Creating a Happier Workplace

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Tuesday, 24 September 2013 14:39

Keeping employees happy is crucial to ensuring their loyalty and preventing high turnover, which is very costly to organizations.  That happiness, however, is dependent on much more than a person’s salary. In fact, according to Forbes, most employees say a company’s benefit programs, work-life balance, incentive programs and opportunities for development and advancement matter more than the size of their paycheck.

There are many things employers can do to increase employee happiness and job satisfaction. Some of these include:

Flexible work arrangements.  As the world becomes smaller and businesses become increasingly “paperless,” thanks to technological advances, many employees are able to work from home with a computer and phone without ever entering an office or encountering a single coworker or client in person.  In addition, as more companies are operating globally, they find that offering flex time to employees is a big incentive.  It generally proves to be a win-win, as it enables the company to respond to unique time demands of its clients, as well as the schedule needs of the employee who may be trying to maintain a healthier work-life balance.

Health insurance.  As healthcare and insurance costs rise and more employers drop or decrease this benefit, employers who offer a comprehensive plan automatically have an edge over their competitors when it comes to recruiting and keeping talented associates.

Continuing education. Whether it comes in the form of tuition reimbursement or offering on-site classes for continuing education and job training at little to no cost, this benefit is important to many employees.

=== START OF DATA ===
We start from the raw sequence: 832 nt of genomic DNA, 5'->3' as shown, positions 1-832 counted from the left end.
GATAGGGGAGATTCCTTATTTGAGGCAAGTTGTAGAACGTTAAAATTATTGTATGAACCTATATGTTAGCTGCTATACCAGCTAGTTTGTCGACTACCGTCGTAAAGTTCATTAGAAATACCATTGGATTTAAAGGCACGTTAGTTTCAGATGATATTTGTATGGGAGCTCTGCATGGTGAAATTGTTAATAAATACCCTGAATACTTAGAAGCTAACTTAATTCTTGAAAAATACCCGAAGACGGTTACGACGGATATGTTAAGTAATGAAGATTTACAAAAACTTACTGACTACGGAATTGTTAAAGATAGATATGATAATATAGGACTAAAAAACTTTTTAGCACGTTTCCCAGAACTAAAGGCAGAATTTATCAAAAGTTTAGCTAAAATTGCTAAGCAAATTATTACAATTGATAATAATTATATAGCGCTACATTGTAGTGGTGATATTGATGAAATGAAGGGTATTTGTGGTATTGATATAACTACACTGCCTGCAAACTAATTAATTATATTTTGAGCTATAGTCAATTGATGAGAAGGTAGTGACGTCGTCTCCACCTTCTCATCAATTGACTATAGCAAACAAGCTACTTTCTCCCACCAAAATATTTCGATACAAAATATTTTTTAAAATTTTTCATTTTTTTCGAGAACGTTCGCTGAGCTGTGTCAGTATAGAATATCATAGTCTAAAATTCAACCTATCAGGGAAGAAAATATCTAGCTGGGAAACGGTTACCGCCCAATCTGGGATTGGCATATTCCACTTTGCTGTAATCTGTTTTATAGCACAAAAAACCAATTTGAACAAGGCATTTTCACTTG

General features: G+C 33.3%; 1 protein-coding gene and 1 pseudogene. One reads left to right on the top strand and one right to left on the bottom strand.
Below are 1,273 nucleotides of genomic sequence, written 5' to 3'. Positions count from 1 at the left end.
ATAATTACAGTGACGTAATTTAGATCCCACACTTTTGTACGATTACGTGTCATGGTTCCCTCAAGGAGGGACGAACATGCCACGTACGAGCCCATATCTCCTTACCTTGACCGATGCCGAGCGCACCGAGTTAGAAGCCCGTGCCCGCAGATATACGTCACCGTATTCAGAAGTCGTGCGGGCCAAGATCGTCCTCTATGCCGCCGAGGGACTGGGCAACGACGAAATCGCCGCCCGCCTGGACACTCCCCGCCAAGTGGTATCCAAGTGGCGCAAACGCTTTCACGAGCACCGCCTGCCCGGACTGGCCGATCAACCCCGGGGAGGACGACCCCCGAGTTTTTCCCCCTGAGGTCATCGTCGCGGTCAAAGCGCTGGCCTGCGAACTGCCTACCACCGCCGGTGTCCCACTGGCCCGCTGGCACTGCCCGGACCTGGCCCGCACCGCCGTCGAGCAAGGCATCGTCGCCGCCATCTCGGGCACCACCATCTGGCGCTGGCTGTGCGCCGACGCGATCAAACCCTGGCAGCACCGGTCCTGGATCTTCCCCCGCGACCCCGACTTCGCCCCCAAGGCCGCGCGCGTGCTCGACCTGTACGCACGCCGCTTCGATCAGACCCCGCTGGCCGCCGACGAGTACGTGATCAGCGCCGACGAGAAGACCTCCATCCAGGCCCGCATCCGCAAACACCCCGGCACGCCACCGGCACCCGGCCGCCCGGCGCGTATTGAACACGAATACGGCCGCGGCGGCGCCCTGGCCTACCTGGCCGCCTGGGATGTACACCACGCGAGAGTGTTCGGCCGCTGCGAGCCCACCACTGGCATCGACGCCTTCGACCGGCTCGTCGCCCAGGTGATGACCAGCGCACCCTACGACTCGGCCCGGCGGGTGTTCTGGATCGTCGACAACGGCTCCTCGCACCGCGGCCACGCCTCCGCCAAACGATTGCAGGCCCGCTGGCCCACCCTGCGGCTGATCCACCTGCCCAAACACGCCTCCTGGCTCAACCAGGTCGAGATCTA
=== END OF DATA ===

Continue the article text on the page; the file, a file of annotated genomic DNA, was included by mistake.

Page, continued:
Supporting community involvement and volunteer work. Many companies support community agencies such as the local United Way in the form of annual pledge drives.  Some employers go a step further in giving back to their communities by sponsoring a Habitat for Humanity house or a local charity fundraising event, such as a gala or walk. The best employers, however, encourage their associates to make a personal contribution the community by paying them for community service time, instead of requiring them to use vacation time, when these employees volunteer at a local school or participate in a neighborhood beautification project during normal company hours.

Guilt-free paid time off.  In the past, many corporations had policies that allowed employees to sell back their unused vacation or personal time at the end of the year. This contributed to a “workaholic” environment, however, where employees were essentially discouraged to use their earned time off in exchange for the lucrative payout at the end of the calendar year.  Many employers have abandoned this unhealthy policy in exchange for a “use it or lose it” policy that requires employees to use earned paid time off by the calendar year.

Team activities that foster camaraderie.  Many companies have an annual holiday party where associates are encouraged to mingle and get to know one another.  In many organizations, these events are mandatory and dreaded by employees, because they are often seen as monotonous and impersonal.  Good companies will put on an event that is truly enjoyable for their employees. They are willing to spend some money on quality food and/or entertainment to show team members they are valued. The best employers, however, also offer at least one annual event where associates are welcome to bring their spouse and children.  In addition, they often host quarterly teambuilding activities within departments, to foster a genuine team spirit.